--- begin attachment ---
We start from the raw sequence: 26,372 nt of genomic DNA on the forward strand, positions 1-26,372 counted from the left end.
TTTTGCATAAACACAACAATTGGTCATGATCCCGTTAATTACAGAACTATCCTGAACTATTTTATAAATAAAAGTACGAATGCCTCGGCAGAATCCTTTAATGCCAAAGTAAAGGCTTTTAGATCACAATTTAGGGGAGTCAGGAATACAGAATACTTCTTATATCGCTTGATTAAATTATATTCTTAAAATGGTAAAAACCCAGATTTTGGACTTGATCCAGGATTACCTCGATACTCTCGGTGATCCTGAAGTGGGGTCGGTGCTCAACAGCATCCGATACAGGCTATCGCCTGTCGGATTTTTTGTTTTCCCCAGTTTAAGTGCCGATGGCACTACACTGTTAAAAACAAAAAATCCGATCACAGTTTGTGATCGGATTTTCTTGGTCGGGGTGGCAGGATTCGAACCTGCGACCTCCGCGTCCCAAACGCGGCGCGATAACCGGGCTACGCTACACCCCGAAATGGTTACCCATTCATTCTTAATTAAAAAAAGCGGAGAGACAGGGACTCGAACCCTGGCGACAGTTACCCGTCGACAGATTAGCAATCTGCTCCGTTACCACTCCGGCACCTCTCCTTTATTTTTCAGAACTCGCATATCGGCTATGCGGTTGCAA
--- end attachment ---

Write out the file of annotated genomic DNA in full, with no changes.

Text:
We start from the raw sequence: 26,372 nt of genomic DNA on the forward strand, positions 1-26,372 counted from the left end.
TTTTGCATAAACACAACAATTGGTCATGATCCCGTTAATTACAGAACTATCCTGAACTATTTTATAAATAAAAGTACGAATGCCTCGGCAGAATCCTTTAATGCCAAAGTAAAGGCTTTTAGATCACAATTTAGGGGAGTCAGGAATACAGAATACTTCTTATATCGCTTGATTAAATTATATTCTTAAAATGGTAAAAACCCAGATTTTGGACTTGATCCAGGATTACCTCGATACTCTCGGTGATCCTGAAGTGGGGTCGGTGCTCAACAGCATCCGATACAGGCTATCGCCTGTCGGATTTTTTGTTTTCCCCAGTTTAAGTGCCGATGGCACTACACTGTTAAAAACAAAAAATCCGATCACAGTTTGTGATCGGATTTTCTTGGTCGGGGTGGCAGGATTCGAACCTGCGACCTCCGCGTCCCAAACGCGGCGCGATAACCGGGCTACGCTACACCCCGAAATGGTTACCCATTCATTCTTAATTAAAAAAAGCGGAGAGACAGGGACTCGAACCCTGGCGACAGTTACCCGTCGACAGATTAGCAATCTGCTCCGTTACCACTCCGGCACCTCTCCTTTATTTTTCAGAACTCGCATATCGGCTATGCGGTTGCAA